Nguyen Van Thieu

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Related to Nguyen Van Thieu: Nguyen Cao Ky, Duong Van Minh

Thieu, Nguyen Van

Thieu, Nguyen Van (nəwēˈĕn vän tēˈo͞o, tyo͞o), 1924–2001, president of the former Republic of South Vietnam (1967–75). After World War II, he joined the Viet Minh, but then left it to join what became the South Vietnamese National Army (ARVN). He rose rapidly, becoming a division commander. In 1963, he helped lead the coup overthrowing President Diem. Together with Nguyen Cao Ky, Thieu was a leading force in a succession of South Vietnamese governments from 1963 to 1967. He was elected president in 1967 and retained office in a rigged election in 1971. Thieu was reluctant to sign the Paris Agreement (1973) until promised U.S. military aid. When North Vietnam launched an offensive in 1975 (see Vietnam War), no aid was forthcoming, and Thieu abandoned the northern half of the country, leading to a rout. He went into exile a few days before the Communist victory.
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'I resign but I do not desert', these were the words of the South Vietnamese strong man Nguyen Van Thieu five days before he was whisked away by CIA from Saigon on a C-118 transport plane in the end of April 1975.
In a June 7 recording, Nixon told his chief of staff Alexander Haig that South Vietnam's president Nguyen Van Thieu had leverage in the peace settlement because he knew the US would be embarrassed if his region fell as soon as American forces left.
South Vietnamese President Nguyen Van Thieu, rightly sensing that he was about to be sold down the river, revealed the details of the secret American-North Vietnamese agreement in 1972, hoping to mobilise US Congressional and public opinion against it.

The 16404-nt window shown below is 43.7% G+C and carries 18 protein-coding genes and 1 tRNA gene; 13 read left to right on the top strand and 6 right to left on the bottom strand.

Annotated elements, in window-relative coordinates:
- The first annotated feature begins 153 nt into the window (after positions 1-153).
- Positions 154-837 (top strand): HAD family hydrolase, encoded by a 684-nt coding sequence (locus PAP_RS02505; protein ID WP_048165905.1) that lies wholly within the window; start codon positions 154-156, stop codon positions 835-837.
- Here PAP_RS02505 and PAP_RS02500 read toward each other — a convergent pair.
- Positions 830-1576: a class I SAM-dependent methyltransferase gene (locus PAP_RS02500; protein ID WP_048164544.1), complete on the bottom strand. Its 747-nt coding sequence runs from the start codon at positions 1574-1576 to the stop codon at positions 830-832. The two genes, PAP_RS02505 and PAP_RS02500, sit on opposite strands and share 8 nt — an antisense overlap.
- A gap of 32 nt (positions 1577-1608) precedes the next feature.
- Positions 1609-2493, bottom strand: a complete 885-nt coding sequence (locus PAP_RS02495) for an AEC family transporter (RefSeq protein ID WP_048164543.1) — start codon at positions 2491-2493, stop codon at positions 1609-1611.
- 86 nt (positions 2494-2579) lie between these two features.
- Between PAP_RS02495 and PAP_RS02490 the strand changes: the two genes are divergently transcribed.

320); among the book's 27 photographs, selected chiefly from the author's and Serong's archives, there is one of Santamaria and Mount meeting with the President of South Vietnam, Nguyen Van Thieu, in Saigon in December 1972.
Initial discussions with President Nguyen Van Thieu lasted nearly three hours.
Even when a pair of those generals (Nguyen Van Thieu and Nguyen Cao Ky) finally brought a modicum of stability, Saigon could still not compete militarily or administratively in the countryside.
The discussion of the Diem regime's approach to political indoctrination and conscription is excellent; by contrast, neither Nguyen Cao Ky nor Nguyen Van Thieu is mentioned by name.
In the face of the second huge invasion of the Republic of Vietnam in January 1975the first being the Easter Offensive in 1972instead of holding defensive positions and counterattacking, President Nguyen Van Thieu, himself a former ARVN general officer, ordered his northern armies into a full retreat toward Saigon.
The then South Vietnamese president Nguyen Van Thieu banned the photographer from re-entering the country.
In turn, the first six papers explore the reasons for the Kennedy administration's complicity in the overthrow of Ngo Dinh Diem; argue that US involvement in Vietnam preserved global democratic security; seek to debunk the "myth" that Nixon and Diem's successor, Nguyen Van Thieu, sabotaged the 1973 Paris Peace Accords; analyze Cambodia's Khmer Rouge (and its ideology in a separate paper); and examine the Vietnamese invasion of Cambodia.
Nguyen Van Thieu, who was president of South Viet Nam from 1967 until the fall of Saigon in 1975.
In addition to profiling six major candidates in both parties, LaFeber includes chapters on civil rights leader Martin Luther King, Jr.; the US commander in Vietnam, General William Westmoreland; and South Vietnamese President Nguyen Van Thieu. He uses these individuals to highlight critical aspects of the conflict and the campaign, as well as examining their contribution to the debate over the war.